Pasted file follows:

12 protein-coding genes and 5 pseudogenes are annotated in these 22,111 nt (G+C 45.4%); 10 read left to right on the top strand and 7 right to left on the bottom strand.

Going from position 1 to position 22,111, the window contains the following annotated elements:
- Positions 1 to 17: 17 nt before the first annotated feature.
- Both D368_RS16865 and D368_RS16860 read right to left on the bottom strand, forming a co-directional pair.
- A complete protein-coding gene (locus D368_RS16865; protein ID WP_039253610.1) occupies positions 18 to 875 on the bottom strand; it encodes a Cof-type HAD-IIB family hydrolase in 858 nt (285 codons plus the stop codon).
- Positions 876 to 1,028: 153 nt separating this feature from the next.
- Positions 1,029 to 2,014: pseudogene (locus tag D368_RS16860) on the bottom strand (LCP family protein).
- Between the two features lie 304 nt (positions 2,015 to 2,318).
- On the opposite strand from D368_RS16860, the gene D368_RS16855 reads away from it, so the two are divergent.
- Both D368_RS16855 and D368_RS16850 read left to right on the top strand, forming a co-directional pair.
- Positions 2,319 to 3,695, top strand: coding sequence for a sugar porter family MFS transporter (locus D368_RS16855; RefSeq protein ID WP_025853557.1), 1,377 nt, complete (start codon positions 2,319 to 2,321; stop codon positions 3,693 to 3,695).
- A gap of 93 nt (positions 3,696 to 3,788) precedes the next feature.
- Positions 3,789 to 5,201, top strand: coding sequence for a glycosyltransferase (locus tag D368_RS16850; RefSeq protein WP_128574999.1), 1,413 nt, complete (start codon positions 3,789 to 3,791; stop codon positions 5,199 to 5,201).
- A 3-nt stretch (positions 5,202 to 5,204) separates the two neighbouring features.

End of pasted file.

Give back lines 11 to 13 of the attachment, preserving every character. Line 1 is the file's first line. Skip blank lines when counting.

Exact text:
- Positions 2,319 to 3,695, top strand: coding sequence for a sugar porter family MFS transporter (locus D368_RS16855; RefSeq protein ID WP_025853557.1), 1,377 nt, complete (start codon positions 2,319 to 2,321; stop codon positions 3,693 to 3,695).
- A gap of 93 nt (positions 3,696 to 3,788) precedes the next feature.
- Positions 3,789 to 5,201, top strand: coding sequence for a glycosyltransferase (locus tag D368_RS16850; RefSeq protein WP_128574999.1), 1,413 nt, complete (start codon positions 3,789 to 3,791; stop codon positions 5,199 to 5,201).